Monday, June 15, 2015


[A short postscript. It's generally predictable which blog posts are going to get a lot of traffic and which ones won't. Crime, for instance, generates very little traffic on my blog whereas posts about the media (their ignorance of municipal boundaries is one) generates a terrific amount of traffic. Another subject that generates little traffic is Florida history but that won't deter me from writing about it. The blog post below from 6/10 about Florida history was off the charts popular with my readers and was retweeted several times also. Undoubtedly it was the combination of history, race, and politics that was of interest to many people. Without further ado. . .the incredible story of Josiah T. Walls:]
Image from Wikipedia.
Kartik Krishnaiyer at The Florida Squeeze has this interesting historical flashback about Florida Republican Josiah T. Walls; here is an excerpt:
     Republican Josiah T. Walls was Florida’s first African-American Congressman, and a powerful symbol of the Reconstruction era in the state. [emphasis added] Walls was born into slavery in Virginia and captured by the Union Army during the Peninsula Campaign. Eventually he was discharged in Florida after the Battle of Olustee and settled in the Gainesville area.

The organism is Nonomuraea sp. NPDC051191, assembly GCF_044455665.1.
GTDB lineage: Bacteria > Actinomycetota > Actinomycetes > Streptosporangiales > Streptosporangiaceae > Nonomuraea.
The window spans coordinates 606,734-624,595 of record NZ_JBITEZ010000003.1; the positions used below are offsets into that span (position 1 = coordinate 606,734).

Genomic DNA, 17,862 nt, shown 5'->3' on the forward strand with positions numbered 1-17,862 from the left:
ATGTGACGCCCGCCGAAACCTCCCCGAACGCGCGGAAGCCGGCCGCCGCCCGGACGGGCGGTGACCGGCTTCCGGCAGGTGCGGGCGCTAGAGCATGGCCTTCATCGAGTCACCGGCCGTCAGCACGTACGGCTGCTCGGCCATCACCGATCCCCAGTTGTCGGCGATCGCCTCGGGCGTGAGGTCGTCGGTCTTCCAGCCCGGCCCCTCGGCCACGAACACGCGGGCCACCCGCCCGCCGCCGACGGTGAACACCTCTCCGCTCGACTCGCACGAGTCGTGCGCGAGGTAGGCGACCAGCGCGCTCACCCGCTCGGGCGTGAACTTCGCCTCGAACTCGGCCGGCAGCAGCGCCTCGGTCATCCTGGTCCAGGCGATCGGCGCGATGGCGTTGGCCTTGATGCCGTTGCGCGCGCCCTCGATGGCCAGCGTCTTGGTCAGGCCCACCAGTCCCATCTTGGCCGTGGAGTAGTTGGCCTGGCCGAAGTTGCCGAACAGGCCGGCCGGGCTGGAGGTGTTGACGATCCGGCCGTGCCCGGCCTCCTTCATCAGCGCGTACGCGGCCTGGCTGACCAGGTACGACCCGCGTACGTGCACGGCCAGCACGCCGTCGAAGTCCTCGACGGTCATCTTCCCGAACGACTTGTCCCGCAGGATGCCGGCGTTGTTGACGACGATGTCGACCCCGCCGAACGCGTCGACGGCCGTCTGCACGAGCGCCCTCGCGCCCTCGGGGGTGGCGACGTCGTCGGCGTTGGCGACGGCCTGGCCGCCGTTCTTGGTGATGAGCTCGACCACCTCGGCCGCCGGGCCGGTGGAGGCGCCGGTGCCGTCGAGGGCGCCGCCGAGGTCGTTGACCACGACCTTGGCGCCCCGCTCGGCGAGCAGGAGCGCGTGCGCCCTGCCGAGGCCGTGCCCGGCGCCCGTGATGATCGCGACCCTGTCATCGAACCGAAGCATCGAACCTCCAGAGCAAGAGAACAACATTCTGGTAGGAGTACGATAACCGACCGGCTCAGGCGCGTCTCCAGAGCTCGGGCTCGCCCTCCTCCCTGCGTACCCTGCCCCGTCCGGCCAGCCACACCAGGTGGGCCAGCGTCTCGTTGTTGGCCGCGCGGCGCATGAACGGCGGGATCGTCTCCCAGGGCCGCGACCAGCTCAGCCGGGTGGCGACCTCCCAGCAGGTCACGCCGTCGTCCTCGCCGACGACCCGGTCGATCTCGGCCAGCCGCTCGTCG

Following the Union victory, carpetbagger/scalawag Republican governments took the state over from the secessionist Democrats and Walls quickly impressed the state’s new political leadership. He was elected to the State Senate in 1869 and was elected to Congress in 1871. By 1874, the Democrats had retaken control of the state and much like the violent behavior of the party’s establishment faction in other southern states, Florida’s Democrats were determined to eliminate black representation and reimpose single-party rule in the state.
     The Democrats unseated Walls based on electoral “fraud” (the only actual fraud was the African-Americans and Republicans who were denied the ballot at gunpoint) and seated former Confederate Colonel Jesse Finley.